Now because of this, many organizations are struggling with the issue of Shadow IT and are unable to fully control where the content goes. As a result today, many corporate IT departments have developed a condition, nephophobia: the ‘Fear of Clouds.’ They ask themselves: Is my content safe? Is it stored in a compliant way? Can I get it out if I need to? But, the reality is that often these questions that put the fear of SaaS in many companies cause these organizations to miss out on the very benefits a SaaS model provides: content availability from anywhere on any device, productivity, efficient and transparent content collaboration across global partner networks, built-in compliance and more comprehensive regulatory reporting across multiple applications.

The good news is that technology has improved to the point where the questions from corporate IT can be answered to keep information protected and compliant. Gartner even suggests that the number of cases of nephophobia among enterprises is declining. According to Gartner’s March 27 report on report on coud adoption trends by Ed Anderson, cloud adoption is accelerating and it’s agnostic to geography and vertical. While organizations may have resisted the benefits of cloud-based applications at first, the initial reticence has abated and now SaaS tools are becoming the norm in place of data or applications on centrally managed servers. Businesses have realized they are more productive with the rewards of modern on-demand services.

While this is great news for those of us in the cloud business, the rapid adoption of these ‘*as a Service’ offerings are going to create many challenges to early adopters as regulations race to catch up to the market. Organizations (and there are many) that adopt cloud technologies need to clearly understand the matrix of information governance policies, data security and privacy regulations, and data sovereignty laws that their business may or may not be subject to. And, they need to understand that often times, these laws and regulations may be in conflict with the reality of how information is exchanged during the course of business.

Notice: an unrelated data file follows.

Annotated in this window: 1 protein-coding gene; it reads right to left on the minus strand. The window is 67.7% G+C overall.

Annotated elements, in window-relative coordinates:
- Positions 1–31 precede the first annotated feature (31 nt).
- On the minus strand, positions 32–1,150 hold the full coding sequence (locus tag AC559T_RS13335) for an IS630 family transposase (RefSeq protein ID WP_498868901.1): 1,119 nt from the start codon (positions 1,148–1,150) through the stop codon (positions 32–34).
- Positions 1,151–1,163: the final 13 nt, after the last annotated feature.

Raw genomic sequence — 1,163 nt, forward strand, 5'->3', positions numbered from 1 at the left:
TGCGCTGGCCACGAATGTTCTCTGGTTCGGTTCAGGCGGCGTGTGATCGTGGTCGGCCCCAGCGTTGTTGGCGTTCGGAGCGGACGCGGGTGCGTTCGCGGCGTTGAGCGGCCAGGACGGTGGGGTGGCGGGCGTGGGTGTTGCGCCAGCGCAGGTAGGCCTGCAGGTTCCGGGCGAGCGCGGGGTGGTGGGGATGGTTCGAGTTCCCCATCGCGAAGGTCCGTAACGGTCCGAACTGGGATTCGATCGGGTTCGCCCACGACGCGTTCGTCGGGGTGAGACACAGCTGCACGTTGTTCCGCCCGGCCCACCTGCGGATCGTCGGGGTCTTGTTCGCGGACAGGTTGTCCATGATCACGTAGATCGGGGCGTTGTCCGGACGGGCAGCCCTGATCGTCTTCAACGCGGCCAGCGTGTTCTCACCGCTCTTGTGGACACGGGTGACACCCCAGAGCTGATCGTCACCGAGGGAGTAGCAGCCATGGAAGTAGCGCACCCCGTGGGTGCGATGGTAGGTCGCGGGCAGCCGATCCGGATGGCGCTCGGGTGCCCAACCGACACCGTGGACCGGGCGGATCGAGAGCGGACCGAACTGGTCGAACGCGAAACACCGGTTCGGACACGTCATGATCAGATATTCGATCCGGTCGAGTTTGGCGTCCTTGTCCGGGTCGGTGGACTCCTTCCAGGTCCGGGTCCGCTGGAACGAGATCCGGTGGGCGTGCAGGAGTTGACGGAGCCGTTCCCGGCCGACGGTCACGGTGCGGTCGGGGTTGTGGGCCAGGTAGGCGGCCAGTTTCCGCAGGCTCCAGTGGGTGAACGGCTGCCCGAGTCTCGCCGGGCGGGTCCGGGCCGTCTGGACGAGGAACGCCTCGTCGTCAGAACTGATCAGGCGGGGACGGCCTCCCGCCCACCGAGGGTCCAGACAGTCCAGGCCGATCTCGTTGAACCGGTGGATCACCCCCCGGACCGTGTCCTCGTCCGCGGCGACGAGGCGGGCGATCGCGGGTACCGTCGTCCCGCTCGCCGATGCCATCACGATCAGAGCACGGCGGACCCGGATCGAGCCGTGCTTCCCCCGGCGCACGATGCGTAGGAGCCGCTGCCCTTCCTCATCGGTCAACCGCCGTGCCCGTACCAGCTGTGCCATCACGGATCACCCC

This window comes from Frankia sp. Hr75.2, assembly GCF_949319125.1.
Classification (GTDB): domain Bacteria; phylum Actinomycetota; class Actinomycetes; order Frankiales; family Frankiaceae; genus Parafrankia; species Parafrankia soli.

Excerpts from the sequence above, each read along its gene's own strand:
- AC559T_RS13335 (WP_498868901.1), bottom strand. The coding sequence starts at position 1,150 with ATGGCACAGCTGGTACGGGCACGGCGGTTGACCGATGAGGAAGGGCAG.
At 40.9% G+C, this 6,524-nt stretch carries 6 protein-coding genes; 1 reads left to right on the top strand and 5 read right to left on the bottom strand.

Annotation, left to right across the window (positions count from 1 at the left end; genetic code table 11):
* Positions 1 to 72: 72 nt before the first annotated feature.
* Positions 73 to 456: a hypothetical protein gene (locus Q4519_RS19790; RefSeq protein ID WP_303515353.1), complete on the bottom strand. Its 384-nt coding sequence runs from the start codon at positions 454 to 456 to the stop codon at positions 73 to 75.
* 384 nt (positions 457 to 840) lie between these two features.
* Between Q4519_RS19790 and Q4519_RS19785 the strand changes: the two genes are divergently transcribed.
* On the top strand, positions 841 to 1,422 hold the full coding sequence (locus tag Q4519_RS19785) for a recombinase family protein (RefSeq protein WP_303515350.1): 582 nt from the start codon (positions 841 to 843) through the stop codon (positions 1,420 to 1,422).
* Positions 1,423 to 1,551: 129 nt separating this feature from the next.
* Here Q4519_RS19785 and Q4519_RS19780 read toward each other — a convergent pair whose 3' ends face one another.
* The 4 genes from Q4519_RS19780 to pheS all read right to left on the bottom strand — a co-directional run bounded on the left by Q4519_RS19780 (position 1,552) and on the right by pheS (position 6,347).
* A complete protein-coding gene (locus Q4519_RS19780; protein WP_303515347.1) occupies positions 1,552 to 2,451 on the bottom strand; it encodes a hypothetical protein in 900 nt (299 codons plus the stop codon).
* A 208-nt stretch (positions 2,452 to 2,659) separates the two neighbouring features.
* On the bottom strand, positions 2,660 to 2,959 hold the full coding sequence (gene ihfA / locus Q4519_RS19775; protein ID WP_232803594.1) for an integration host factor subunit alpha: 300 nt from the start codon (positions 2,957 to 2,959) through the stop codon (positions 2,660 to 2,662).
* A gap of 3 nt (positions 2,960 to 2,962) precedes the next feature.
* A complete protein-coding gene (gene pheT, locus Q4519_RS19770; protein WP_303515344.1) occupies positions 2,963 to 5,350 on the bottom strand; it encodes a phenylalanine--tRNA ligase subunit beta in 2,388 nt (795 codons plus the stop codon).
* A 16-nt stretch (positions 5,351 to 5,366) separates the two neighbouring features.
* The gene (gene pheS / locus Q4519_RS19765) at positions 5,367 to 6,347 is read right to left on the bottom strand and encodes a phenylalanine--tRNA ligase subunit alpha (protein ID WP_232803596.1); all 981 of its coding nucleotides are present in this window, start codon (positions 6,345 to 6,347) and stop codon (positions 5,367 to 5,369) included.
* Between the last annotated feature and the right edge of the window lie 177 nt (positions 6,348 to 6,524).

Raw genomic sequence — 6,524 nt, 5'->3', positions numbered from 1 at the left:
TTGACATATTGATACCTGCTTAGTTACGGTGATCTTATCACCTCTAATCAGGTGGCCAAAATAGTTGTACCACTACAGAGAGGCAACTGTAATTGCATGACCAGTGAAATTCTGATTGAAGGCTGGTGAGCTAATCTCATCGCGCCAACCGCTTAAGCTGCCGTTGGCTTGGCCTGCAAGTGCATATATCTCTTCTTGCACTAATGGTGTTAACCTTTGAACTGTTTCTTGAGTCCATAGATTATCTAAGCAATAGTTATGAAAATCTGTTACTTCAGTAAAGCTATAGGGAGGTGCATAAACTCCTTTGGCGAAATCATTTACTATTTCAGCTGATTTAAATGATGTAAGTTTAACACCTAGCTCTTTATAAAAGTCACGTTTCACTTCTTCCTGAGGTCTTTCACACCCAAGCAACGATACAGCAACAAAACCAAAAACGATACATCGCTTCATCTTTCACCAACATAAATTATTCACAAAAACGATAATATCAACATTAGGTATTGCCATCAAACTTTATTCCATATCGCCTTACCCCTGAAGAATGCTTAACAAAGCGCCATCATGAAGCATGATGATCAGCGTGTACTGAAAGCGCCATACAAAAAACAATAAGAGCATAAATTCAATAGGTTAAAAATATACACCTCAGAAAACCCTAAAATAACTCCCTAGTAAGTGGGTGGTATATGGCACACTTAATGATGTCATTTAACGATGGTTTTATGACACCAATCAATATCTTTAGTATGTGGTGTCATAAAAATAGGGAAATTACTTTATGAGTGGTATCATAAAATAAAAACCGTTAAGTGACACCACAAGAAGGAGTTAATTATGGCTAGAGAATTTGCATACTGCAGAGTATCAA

In my next post, I’ll explore some of these data sovereignty challenges and outline best practices and technologies available to securely arm your organization in this new paradigm. For now, you can check out my presentation from Gartner Digital Workplace Summit, “Intralinks: Maintaining Content Control in the Digital Workplace” at Gartner Events on Demand.

Pete Brown

Pete Brown

Pete Brown is the Director of Product Marketing at Intralinks. He has broad industry experience in SaaS applications, with deep expertise in trends and technologies related to information sharing, mobile work and data storage. In his previous role at Sonain, Pete led product marketing for cloud-based email archive with responsibilities including developing market requirements, competitive intelligence and channel enablement programs.